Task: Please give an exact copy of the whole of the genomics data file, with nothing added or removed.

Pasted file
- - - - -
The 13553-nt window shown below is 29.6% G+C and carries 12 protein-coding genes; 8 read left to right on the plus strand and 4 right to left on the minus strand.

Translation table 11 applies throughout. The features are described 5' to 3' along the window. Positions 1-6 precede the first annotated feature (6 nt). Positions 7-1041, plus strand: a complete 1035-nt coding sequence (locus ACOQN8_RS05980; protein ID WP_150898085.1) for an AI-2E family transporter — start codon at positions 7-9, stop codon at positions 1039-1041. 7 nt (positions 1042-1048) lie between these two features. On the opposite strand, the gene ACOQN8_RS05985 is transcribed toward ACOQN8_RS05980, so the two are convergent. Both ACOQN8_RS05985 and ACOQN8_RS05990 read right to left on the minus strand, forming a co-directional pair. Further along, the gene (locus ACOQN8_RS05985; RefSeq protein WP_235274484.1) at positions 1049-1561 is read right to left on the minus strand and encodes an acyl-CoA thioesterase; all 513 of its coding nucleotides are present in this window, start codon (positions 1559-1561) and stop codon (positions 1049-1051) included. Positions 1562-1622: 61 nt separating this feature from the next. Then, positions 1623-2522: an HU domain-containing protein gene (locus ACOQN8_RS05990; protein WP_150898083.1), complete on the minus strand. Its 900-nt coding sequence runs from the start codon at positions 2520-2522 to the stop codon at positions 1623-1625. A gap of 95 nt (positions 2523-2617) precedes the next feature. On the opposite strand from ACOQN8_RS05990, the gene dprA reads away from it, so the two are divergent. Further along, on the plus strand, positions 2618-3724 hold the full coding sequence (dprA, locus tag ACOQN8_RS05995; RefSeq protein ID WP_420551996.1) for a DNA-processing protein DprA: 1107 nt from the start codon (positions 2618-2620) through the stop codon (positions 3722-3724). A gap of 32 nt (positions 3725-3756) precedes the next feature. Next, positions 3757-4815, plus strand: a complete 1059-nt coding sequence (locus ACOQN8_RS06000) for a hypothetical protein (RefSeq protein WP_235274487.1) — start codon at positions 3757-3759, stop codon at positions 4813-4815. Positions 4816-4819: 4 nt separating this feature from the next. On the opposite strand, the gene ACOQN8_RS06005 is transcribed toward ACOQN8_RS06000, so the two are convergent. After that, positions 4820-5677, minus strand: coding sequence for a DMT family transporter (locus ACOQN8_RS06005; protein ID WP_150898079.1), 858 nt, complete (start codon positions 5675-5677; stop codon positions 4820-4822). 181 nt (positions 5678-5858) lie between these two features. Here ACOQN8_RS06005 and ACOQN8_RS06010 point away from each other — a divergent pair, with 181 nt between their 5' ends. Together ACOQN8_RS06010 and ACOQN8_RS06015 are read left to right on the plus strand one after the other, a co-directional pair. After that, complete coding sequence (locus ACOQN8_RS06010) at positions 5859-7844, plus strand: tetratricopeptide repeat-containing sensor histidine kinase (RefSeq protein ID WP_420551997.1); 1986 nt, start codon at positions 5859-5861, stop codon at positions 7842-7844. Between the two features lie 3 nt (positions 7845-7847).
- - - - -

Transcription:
The 13553-nt window shown below is 29.6% G+C and carries 12 protein-coding genes; 8 read left to right on the plus strand and 4 right to left on the minus strand.

Translation table 11 applies throughout. The features are described 5' to 3' along the window. Positions 1-6 precede the first annotated feature (6 nt). Positions 7-1041, plus strand: a complete 1035-nt coding sequence (locus ACOQN8_RS05980; protein ID WP_150898085.1) for an AI-2E family transporter — start codon at positions 7-9, stop codon at positions 1039-1041. 7 nt (positions 1042-1048) lie between these two features. On the opposite strand, the gene ACOQN8_RS05985 is transcribed toward ACOQN8_RS05980, so the two are convergent. Both ACOQN8_RS05985 and ACOQN8_RS05990 read right to left on the minus strand, forming a co-directional pair. Further along, the gene (locus ACOQN8_RS05985; RefSeq protein WP_235274484.1) at positions 1049-1561 is read right to left on the minus strand and encodes an acyl-CoA thioesterase; all 513 of its coding nucleotides are present in this window, start codon (positions 1559-1561) and stop codon (positions 1049-1051) included. Positions 1562-1622: 61 nt separating this feature from the next. Then, positions 1623-2522: an HU domain-containing protein gene (locus ACOQN8_RS05990; protein WP_150898083.1), complete on the minus strand. Its 900-nt coding sequence runs from the start codon at positions 2520-2522 to the stop codon at positions 1623-1625. A gap of 95 nt (positions 2523-2617) precedes the next feature. On the opposite strand from ACOQN8_RS05990, the gene dprA reads away from it, so the two are divergent. Further along, on the plus strand, positions 2618-3724 hold the full coding sequence (dprA, locus tag ACOQN8_RS05995; RefSeq protein ID WP_420551996.1) for a DNA-processing protein DprA: 1107 nt from the start codon (positions 2618-2620) through the stop codon (positions 3722-3724). A gap of 32 nt (positions 3725-3756) precedes the next feature. Next, positions 3757-4815, plus strand: a complete 1059-nt coding sequence (locus ACOQN8_RS06000) for a hypothetical protein (RefSeq protein WP_235274487.1) — start codon at positions 3757-3759, stop codon at positions 4813-4815. Positions 4816-4819: 4 nt separating this feature from the next. On the opposite strand, the gene ACOQN8_RS06005 is transcribed toward ACOQN8_RS06000, so the two are convergent. After that, positions 4820-5677, minus strand: coding sequence for a DMT family transporter (locus ACOQN8_RS06005; protein ID WP_150898079.1), 858 nt, complete (start codon positions 5675-5677; stop codon positions 4820-4822). 181 nt (positions 5678-5858) lie between these two features. Here ACOQN8_RS06005 and ACOQN8_RS06010 point away from each other — a divergent pair, with 181 nt between their 5' ends. Together ACOQN8_RS06010 and ACOQN8_RS06015 are read left to right on the plus strand one after the other, a co-directional pair. After that, complete coding sequence (locus ACOQN8_RS06010) at positions 5859-7844, plus strand: tetratricopeptide repeat-containing sensor histidine kinase (RefSeq protein ID WP_420551997.1); 1986 nt, start codon at positions 5859-5861, stop codon at positions 7842-7844. Between the two features lie 3 nt (positions 7845-7847).